Why is a ship under sail more poetical than a hog in a high wind? The hog is all nature, the ship is all art.—Lord Byron, 1821
The stench of the hold while we were on the coast was so intolerably loathsome that it was dangerous to remain there for any time, and some of us had been permitted to stay on the deck for the fresh air. But now that the whole ship’s cargo were confined together, it became absolutely pestilential. The closeness of the place and the heat of the climate added to the number in the ship, which was so crowded that each had scarcely room to turn himself, almost suffocated us.
This produced copious perspirations, so that the air soon became unfit for respiration, from a variety of loathsome smells, and brought on a sickness among the slaves of which many died—thus falling victims to the improvident avarice, as I may call it, of their purchasers. This wretched situation, which was again aggravated by the galling of the chains, now became insupportable, and the filth of the necessary tubs, into which the children often fell, and were almost suffocated. The shrieks of the women and the groans of the dying rendered the whole a scene of horror almost inconceivable. Happily perhaps, for myself, I was soon reduced so low here that it was thought necessary to keep me almost always on deck. I expected every hour to share the fate of my companions, some of whom were almost daily brought upon deck at the point of death, which I began to hope would soon put an end to my miseries. Often did I think many of the inhabitants of the deep much more happy than myself. I envied them the freedom they enjoyed, and as often wished I could change my condition for theirs. Every circumstance I met with served only to render my state more painful, and heightened my apprehensions, and my opinion of the cruelty of the whites.
One day they had taken a number of fish, and when they had killed and satisfied themselves with as many as they thought fit, to our astonishment who were on deck, rather than give any of them to us to eat, as we expected, they tossed the remaining fish into the sea again, although we begged and prayed for some as well as we could, but in vain. And some of my countrymen, being pressed by hunger, took an opportunity when they thought no one saw them of trying to get a little privately, but they were discovered, and the attempt procured them some very severe floggings. One day when we had a smooth sea and moderate wind, two of my wearied countrymen who were chained together (I was near them at the time), preferring death to such a life of misery, somehow made through the nettings and jumped into the sea: immediately, another quite dejected fellow, who, on account of his illness, was suffered to be out of irons, also followed their example—and I believe many more would very soon have done the same if they had not been prevented by the ship’s crew, who were instantly alarmed. Those of us that were the most active were in a moment put down under the deck, and there was such a noise and confusion among the people of the ship as I never heard before, to stop her, and get the boat out to go after the slaves. However, two of the wretches were drowned, but they got the other and afterward flogged him unmercifully, for thus attempting to prefer death to slavery. In this manner we continued to undergo more hardships than I can now relate, hardships which are inseparable from this accursed trade. Many a time we were near suffocation from the want of fresh air, which we were often without for whole days together. This, and the stench of the necessary tubs, carried off many.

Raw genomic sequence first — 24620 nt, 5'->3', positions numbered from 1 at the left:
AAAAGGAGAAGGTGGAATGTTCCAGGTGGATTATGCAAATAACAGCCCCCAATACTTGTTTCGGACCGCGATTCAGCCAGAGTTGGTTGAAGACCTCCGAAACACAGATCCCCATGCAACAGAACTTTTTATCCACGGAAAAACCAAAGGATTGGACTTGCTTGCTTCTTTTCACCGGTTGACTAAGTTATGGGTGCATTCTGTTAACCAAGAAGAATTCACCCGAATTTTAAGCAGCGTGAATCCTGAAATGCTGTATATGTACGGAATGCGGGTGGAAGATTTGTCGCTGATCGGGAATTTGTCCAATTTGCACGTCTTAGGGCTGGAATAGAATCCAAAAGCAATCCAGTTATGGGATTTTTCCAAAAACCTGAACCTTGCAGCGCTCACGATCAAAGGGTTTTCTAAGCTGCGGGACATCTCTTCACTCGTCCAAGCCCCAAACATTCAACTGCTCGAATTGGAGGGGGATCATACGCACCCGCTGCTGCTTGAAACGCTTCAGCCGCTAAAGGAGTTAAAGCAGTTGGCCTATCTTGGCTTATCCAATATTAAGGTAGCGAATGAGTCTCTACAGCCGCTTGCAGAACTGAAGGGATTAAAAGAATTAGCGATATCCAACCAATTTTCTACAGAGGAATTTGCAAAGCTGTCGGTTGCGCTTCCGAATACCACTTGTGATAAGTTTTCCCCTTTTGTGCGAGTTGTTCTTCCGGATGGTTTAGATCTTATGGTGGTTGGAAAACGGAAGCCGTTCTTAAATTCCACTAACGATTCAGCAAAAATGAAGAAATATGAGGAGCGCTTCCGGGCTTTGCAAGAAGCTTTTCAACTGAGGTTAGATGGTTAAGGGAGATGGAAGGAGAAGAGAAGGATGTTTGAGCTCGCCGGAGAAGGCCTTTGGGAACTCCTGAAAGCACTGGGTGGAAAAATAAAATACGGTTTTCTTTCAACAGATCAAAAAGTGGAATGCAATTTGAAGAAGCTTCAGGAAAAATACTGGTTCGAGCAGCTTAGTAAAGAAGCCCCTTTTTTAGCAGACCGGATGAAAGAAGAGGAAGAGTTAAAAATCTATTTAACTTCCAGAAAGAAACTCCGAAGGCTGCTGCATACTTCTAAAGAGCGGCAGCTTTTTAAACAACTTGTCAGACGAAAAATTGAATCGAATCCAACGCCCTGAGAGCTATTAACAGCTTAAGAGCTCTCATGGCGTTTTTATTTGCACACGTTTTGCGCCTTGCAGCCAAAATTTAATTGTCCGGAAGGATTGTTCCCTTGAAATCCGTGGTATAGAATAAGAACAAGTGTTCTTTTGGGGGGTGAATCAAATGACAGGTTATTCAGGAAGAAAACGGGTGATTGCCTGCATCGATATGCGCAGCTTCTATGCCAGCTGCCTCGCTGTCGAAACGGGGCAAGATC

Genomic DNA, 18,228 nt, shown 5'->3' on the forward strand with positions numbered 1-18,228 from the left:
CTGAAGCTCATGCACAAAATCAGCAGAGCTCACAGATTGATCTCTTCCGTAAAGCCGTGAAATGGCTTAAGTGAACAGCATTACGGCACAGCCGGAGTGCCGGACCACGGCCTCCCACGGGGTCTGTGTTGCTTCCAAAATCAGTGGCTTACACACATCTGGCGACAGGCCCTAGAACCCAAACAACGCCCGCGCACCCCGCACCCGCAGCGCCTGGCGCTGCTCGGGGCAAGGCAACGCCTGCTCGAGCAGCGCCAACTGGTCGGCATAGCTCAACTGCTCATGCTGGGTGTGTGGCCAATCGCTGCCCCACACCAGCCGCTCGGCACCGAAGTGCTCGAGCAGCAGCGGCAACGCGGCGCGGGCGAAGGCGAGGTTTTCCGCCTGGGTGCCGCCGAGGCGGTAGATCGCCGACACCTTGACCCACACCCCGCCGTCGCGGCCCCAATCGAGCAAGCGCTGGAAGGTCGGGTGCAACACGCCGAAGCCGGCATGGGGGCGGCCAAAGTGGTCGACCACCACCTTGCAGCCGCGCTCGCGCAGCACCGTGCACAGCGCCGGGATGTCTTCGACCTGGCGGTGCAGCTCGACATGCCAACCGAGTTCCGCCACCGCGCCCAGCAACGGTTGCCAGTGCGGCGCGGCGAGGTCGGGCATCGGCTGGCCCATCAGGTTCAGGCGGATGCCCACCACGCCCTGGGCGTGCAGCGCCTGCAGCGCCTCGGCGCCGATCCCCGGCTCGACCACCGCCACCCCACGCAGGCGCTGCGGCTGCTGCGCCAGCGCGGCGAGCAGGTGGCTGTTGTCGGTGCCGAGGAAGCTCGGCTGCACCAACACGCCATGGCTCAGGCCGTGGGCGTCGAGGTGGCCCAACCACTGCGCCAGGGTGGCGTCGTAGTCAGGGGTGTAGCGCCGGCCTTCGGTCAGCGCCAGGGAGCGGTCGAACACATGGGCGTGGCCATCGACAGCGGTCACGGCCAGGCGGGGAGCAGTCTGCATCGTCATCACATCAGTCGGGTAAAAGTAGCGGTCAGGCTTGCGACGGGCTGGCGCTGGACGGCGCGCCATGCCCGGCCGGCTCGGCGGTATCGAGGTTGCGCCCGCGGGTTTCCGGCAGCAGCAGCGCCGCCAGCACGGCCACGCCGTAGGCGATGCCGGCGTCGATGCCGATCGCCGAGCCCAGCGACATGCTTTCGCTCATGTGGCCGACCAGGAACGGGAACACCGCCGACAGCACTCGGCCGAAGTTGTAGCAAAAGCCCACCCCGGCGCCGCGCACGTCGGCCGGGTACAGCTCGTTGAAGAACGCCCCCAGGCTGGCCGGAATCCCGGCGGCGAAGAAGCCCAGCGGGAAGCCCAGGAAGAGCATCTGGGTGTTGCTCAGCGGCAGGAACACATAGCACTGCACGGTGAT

Ripple, by Sarah Anne Johnson, 2011. C-print, marker and photo-spotting ink. © Sarah Anne Johnson, courtesy the artist and Julie Saul Gallery.
During our passage, I first saw flying fish, which surprised me very much; they used frequently to fly across the ship, and many of them fell on the deck. I also now first saw the use of the quadrant; I had often with astonishment seen the mariners make observations with it, and I could not think what it meant. They at last took notice of my surprise; and one of them, willing to increase it, as well as to gratify my curiosity, made me one day look through it. The clouds appeared to me to be land, which disappeared as they passed along. This heightened my wonder, and I was now more persuaded than ever that I was in another world, and that everything about me was magic. At last, we came in sight of Barbados, at which the whites on board gave a great shout and made many signs of joy to us. We did not know what to think of this, but as the vessel drew nearer, we plainly saw the harbor and other ships of different kinds and sizes, and we soon anchored among them, off Bridgetown. Many merchants and planters now came on board, though it was in the evening. They put us in separate parcels and examined us attentively. They also made us jump, and pointed to the land, signifying we were to go there. We thought by this we should be eaten by these ugly men, as they appeared to us; and when soon after we were all put down under the deck again, there was much dread and trembling among us, and nothing but bitter cries to be heard all the night from these apprehensions, insomuch that at last the white people got some old slaves from the land to pacify us. They told us we were not to be eaten, but to work, and were soon to go on land, where we should see many of our countrymen.
From his Interesting Narrative. Equiano wrote that he was kidnapped at the age of eleven in Africa and eventually brought to Virginia via Barbados. Among his masters during ten-odd years of slavery were a plantation owner, a lieutenant of the British navy, and a Philadelphia-based Quaker merchant. The author of the first internationally best-selling slave narrative, Equiano bought his freedom in 1766, settled in London, became an abolitionist, published his book in 1789, and died in 1797.